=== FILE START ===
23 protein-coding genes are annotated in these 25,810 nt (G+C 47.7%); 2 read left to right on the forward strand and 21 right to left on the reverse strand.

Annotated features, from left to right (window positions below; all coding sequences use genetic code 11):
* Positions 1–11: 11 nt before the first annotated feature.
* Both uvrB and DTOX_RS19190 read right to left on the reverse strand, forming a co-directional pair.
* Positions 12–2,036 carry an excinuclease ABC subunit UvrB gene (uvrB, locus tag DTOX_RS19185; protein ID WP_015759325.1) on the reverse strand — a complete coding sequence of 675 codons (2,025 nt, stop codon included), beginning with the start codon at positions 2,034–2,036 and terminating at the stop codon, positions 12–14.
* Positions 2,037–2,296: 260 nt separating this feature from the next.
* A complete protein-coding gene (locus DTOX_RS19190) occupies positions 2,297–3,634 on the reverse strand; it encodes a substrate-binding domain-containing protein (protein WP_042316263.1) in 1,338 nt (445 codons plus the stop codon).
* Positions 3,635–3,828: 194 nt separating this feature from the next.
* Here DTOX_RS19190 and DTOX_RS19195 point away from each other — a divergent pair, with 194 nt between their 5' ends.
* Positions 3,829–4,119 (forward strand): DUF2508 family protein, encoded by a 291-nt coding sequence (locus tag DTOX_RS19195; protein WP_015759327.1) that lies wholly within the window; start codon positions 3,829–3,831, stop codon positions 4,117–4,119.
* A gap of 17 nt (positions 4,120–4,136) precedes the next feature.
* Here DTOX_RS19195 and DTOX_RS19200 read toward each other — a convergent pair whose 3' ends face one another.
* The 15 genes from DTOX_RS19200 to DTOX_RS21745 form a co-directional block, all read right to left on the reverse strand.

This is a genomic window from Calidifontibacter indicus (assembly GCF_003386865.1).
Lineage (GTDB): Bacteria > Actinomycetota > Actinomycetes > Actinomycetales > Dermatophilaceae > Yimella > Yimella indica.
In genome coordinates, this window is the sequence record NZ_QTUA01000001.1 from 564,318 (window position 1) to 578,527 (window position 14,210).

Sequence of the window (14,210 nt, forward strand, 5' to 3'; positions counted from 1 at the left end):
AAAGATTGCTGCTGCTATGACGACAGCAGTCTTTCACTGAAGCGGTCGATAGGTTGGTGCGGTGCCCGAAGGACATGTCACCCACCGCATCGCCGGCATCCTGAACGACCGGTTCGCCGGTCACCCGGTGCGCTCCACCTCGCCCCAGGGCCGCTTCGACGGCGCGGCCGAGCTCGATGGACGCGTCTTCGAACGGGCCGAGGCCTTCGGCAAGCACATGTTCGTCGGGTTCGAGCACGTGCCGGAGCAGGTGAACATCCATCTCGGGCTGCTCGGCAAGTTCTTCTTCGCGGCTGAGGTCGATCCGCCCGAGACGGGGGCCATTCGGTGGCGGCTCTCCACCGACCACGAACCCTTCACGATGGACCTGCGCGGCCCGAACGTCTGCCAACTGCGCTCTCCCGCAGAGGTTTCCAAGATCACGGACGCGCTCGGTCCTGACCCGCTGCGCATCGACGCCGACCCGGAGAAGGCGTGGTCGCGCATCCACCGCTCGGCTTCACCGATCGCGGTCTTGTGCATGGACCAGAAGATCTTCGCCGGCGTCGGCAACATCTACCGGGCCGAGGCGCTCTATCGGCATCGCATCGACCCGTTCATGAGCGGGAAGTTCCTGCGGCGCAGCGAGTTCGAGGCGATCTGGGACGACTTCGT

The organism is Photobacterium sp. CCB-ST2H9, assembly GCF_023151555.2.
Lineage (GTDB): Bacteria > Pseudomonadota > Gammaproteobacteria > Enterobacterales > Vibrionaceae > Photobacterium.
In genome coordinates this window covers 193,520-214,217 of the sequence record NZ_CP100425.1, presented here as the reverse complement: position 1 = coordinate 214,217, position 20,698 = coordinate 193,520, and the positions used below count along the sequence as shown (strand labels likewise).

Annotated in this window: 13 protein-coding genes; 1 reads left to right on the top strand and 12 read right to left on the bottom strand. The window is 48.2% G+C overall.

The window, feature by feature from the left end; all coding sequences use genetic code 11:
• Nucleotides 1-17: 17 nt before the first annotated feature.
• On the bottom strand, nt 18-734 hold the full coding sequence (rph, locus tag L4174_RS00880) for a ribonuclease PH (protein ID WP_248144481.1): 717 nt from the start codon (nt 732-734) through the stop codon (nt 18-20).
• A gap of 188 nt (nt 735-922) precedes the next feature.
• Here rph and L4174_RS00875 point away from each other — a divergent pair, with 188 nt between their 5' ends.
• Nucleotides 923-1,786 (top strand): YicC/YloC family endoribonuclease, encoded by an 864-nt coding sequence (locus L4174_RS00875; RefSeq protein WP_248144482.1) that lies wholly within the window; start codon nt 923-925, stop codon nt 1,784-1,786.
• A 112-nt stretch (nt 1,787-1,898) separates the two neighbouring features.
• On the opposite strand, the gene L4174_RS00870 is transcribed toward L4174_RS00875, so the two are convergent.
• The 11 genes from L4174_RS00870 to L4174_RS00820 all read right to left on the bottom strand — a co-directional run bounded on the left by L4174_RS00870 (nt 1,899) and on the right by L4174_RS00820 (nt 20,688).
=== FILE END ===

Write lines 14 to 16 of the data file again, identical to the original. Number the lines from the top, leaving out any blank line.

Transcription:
This is a genomic window from Calidifontibacter indicus (assembly GCF_003386865.1).
Lineage (GTDB): Bacteria > Actinomycetota > Actinomycetes > Actinomycetales > Dermatophilaceae > Yimella > Yimella indica.
In genome coordinates, this window is the sequence record NZ_QTUA01000001.1 from 564,318 (window position 1) to 578,527 (window position 14,210).